[fpc-pascal] Name of the programming language used
Marco van de Voort
marcov at stack.nl
Tue Feb 8 09:58:14 CET 2011
In our previous episode, Ben said:
> What is the programming language used in and with the Free Pascal Compiler?
> * Object Pascal
> * Delphi
> * Free Pascal
> * Pascal
Pretty much all apply. Free Pascal has a mode concept with 5/6 modes.
The first is a Turbo Pascal compatible mode, but the object extensions of
Turbo Pascal were also called "object pascal" in the day.
The second is a fpc (Free Pascal mode), which is a Turbo Pascal like mode
with some extensions and some limiting backwards compatibility features of
Turbo mode removed.
The third is a Delphi compatible mode, which, by Borland itself, was called
"Object Pascal" too.
The fourth is the "Object Free Pascal" mode, which is more like a "strict"
The fifth is a Mac Pascal mode whose Pascal was also called "Object Pascal"
in the day. This mode also has a submode called "objectIVE Pascal".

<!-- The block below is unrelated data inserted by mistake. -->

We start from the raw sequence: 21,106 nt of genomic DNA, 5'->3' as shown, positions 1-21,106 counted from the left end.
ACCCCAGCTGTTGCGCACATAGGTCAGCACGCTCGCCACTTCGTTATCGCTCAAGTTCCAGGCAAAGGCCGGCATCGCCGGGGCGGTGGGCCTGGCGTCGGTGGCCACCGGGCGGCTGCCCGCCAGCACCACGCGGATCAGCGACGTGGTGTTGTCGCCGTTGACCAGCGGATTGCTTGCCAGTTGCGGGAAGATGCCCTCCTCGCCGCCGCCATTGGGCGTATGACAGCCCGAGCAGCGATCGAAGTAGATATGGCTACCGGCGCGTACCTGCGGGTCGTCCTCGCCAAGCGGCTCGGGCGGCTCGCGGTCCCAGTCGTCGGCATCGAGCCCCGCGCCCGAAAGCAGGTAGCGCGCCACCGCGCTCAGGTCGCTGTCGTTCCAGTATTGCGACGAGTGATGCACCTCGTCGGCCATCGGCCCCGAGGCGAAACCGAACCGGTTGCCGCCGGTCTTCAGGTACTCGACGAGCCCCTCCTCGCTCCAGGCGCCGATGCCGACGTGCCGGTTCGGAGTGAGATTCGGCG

The sixth is an ISO Pascal mode, and together with Mac Pascal mode it comes
closest to the original Pascal (the Borland dialects, Turbo and Delphi are
based on a subset of the original Pascal). This mode is only available in
The reason for so many "Object Pascal" names is that there were many
attempts to add Objects to Pascal, but they all take the name of an early
proposal to do so.
The "Objective" mode is not related to that, but to Objective C, the
language where parts of the OS X system interfaces are specified in.
> If the Free Pascal Compiler project indeed does consider it having its
> own Pascal dialect, named Free Pascal, then is there a list of what
> syntax it has that is different to Borland's "Object Pascal", or
> Embarcadero's "Delphi" language?
The FPC modes are mostly variants of the Borland modes. Delphi is a bit of a
problematic term because there is no formal standard, and the various
Delphi versions don't always agree on things.
In general, the compatibility with older versions (up to D7) is very high,
only some more exotic things are not implemented. Libraries will probably
pose a bigger problem than language.
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